Madhavi Sharma, whose family farms rice and cattle in the southern Bhutanese village of Samteling, often spends her evening with her family in the kitchen, where they cook over an open fire whose smoke drives the insects away.
A report in BBC elucidated how Sharma, who was educated up to Grade 10 (up to 16 years old), has, through word of mouth and government campaigns absorbed plenty of information about the threats of malaria and dengue fever, which are both mosquito-borne diseases.
Subsequently, they don’t keep stagnant water lying around and use the long-lasting insecticidal nets distributed for free by the government. Their home is also sprayed with insecticide twice a year.
Notably, BBC reported that the Bhutanese government's strong push to reduce malaria has seen cases being dropped dramatically, from a 1994 peak of about 40,000 cases (including 68 deaths) to 54 in 2018 (of which only six cases were indigenous).
The sole fatality in 2017 was a soldier deployed to the Bhutan-India border who arrived at a hospital too late for doctors to treat his cerebral malaria.
A malaria diagnosis in Bhutan means that a patient has to spend three days in the hospital in order to ensure proper treatment – a more stringent regimen than in neighbouring India. However, sometimes Indian day labourers, who cross into Bhutan in the morning and are required to exit by 6pm, leave the hospital rather than submit to losing three full days of wages and family time.
The progress in terms of fighting malaria has outpaced the advancements in India, but then Bhutan is a small country with some unique features that have aided it in the fight against malaria. Furthermore, another important aspect was the strong political commitment to banishing malaria, which spread from the national government all the way down to the volunteer community action groups that created their own training camps in their local areas.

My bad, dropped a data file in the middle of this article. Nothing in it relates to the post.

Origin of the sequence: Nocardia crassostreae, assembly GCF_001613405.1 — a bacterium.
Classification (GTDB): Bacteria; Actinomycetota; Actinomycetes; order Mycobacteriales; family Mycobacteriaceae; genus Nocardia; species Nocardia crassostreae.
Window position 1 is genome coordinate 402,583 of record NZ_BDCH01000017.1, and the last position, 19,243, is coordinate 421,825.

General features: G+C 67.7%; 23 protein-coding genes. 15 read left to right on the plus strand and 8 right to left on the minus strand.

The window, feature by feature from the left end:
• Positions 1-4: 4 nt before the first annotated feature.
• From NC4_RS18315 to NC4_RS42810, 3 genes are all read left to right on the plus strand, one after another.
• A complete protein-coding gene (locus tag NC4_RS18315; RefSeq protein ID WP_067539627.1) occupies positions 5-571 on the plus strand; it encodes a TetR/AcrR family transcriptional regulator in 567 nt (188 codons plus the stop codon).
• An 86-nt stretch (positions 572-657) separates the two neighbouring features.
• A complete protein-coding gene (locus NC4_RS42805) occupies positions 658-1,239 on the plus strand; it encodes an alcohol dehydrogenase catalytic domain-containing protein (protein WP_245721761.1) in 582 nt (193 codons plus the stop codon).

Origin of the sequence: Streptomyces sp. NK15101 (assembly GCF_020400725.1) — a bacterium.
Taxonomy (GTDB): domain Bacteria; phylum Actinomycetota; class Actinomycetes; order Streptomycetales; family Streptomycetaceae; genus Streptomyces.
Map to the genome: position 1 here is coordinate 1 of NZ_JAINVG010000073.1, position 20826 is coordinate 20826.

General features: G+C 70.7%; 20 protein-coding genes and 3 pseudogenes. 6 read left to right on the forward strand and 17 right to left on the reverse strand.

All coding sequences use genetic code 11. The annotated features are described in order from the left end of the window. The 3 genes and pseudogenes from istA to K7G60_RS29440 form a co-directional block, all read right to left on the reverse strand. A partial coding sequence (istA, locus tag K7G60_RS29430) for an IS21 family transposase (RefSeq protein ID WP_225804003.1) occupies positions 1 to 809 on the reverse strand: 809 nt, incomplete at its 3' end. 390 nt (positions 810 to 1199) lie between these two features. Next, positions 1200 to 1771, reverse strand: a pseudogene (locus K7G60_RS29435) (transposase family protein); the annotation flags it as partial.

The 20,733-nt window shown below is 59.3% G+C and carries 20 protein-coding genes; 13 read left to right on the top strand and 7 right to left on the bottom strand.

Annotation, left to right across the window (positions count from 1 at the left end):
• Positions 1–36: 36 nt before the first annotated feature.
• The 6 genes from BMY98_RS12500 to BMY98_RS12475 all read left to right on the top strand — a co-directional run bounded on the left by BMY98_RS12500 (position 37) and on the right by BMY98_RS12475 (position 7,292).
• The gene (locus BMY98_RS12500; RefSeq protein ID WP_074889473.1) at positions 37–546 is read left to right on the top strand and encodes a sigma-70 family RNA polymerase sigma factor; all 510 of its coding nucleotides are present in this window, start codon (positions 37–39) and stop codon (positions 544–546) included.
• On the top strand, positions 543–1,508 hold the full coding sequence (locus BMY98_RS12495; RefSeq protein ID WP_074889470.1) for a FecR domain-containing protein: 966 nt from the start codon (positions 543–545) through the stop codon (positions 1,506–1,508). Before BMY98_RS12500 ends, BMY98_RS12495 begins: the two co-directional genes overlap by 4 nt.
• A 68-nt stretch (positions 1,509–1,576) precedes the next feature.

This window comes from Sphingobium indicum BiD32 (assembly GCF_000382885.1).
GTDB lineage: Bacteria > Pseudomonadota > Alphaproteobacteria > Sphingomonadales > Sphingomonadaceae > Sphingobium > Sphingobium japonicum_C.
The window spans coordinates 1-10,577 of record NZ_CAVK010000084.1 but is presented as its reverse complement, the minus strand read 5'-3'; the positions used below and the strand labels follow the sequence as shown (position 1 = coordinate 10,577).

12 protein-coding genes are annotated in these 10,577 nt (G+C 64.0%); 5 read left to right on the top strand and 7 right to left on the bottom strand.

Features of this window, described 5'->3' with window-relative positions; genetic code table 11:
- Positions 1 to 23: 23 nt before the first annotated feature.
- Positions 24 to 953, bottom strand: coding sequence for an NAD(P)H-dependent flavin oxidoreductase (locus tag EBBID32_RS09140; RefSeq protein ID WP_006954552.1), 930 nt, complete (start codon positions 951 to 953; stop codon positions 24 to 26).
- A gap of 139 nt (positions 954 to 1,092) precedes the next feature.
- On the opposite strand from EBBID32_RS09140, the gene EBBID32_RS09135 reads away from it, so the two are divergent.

While the Bhutanese anti-malaria drive was helped because of the country’s small size and commitment, it’s been hurt by the limited collaboration across borders. Notably, Bhutanese areas affected by malaria are those bordering India, while the Indian states most affected by malaria are clustered around the border with Bhutan.
While health and government officials barely converse with each other from the two countries about the issue, in early September, a meeting finally took place in Bhutan to discuss cross-border malaria in India and Bhutan.
Bhutan is hoping to eliminate malaria entirely within the next few years, and India within the next decade.